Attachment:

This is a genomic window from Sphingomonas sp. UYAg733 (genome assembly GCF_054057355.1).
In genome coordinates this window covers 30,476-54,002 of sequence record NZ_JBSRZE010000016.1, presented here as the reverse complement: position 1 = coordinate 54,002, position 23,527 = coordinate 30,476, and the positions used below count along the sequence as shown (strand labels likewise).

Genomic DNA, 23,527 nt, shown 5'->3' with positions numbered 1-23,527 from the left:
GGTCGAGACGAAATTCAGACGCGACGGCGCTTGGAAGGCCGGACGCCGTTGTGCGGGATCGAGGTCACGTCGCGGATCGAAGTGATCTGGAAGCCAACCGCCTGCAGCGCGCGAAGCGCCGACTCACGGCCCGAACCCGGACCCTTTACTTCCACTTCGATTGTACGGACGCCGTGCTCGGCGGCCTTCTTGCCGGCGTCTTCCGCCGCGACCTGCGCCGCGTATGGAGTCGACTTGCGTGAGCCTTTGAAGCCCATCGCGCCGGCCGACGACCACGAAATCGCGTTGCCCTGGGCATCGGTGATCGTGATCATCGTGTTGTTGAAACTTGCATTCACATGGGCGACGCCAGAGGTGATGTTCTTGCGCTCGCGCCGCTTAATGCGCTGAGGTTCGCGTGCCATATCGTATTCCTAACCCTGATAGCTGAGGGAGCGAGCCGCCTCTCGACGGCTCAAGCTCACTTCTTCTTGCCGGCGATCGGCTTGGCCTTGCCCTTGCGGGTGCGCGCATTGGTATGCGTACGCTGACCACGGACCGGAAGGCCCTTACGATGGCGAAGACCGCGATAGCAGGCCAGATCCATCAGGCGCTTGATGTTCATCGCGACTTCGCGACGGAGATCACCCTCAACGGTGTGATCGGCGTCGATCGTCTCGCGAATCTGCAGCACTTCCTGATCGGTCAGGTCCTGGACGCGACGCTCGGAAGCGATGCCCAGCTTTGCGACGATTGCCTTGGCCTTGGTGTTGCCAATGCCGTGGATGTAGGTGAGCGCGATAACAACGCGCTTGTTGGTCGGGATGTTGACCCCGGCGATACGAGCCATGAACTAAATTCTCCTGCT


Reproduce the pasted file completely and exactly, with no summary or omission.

This is a genomic window from Sphingomonas sp. UYAg733 (genome assembly GCF_054057355.1).
In genome coordinates this window covers 30,476-54,002 of sequence record NZ_JBSRZE010000016.1, presented here as the reverse complement: position 1 = coordinate 54,002, position 23,527 = coordinate 30,476, and the positions used below count along the sequence as shown (strand labels likewise).

Genomic DNA, 23,527 nt, shown 5'->3' with positions numbered 1-23,527 from the left:
GGTCGAGACGAAATTCAGACGCGACGGCGCTTGGAAGGCCGGACGCCGTTGTGCGGGATCGAGGTCACGTCGCGGATCGAAGTGATCTGGAAGCCAACCGCCTGCAGCGCGCGAAGCGCCGACTCACGGCCCGAACCCGGACCCTTTACTTCCACTTCGATTGTACGGACGCCGTGCTCGGCGGCCTTCTTGCCGGCGTCTTCCGCCGCGACCTGCGCCGCGTATGGAGTCGACTTGCGTGAGCCTTTGAAGCCCATCGCGCCGGCCGACGACCACGAAATCGCGTTGCCCTGGGCATCGGTGATCGTGATCATCGTGTTGTTGAAACTTGCATTCACATGGGCGACGCCAGAGGTGATGTTCTTGCGCTCGCGCCGCTTAATGCGCTGAGGTTCGCGTGCCATATCGTATTCCTAACCCTGATAGCTGAGGGAGCGAGCCGCCTCTCGACGGCTCAAGCTCACTTCTTCTTGCCGGCGATCGGCTTGGCCTTGCCCTTGCGGGTGCGCGCATTGGTATGCGTACGCTGACCACGGACCGGAAGGCCCTTACGATGGCGAAGACCGCGATAGCAGGCCAGATCCATCAGGCGCTTGATGTTCATCGCGACTTCGCGACGGAGATCACCCTCAACGGTGTGATCGGCGTCGATCGTCTCGCGAATCTGCAGCACTTCCTGATCGGTCAGGTCCTGGACGCGACGCTCGGAAGCGATGCCCAGCTTTGCGACGATTGCCTTGGCCTTGGTGTTGCCAATGCCGTGGATGTAGGTGAGCGCGATAACAACGCGCTTGTTGGTCGGGATGTTGACCCCGGCGATACGAGCCATGAACTAAATTCTCCTGCT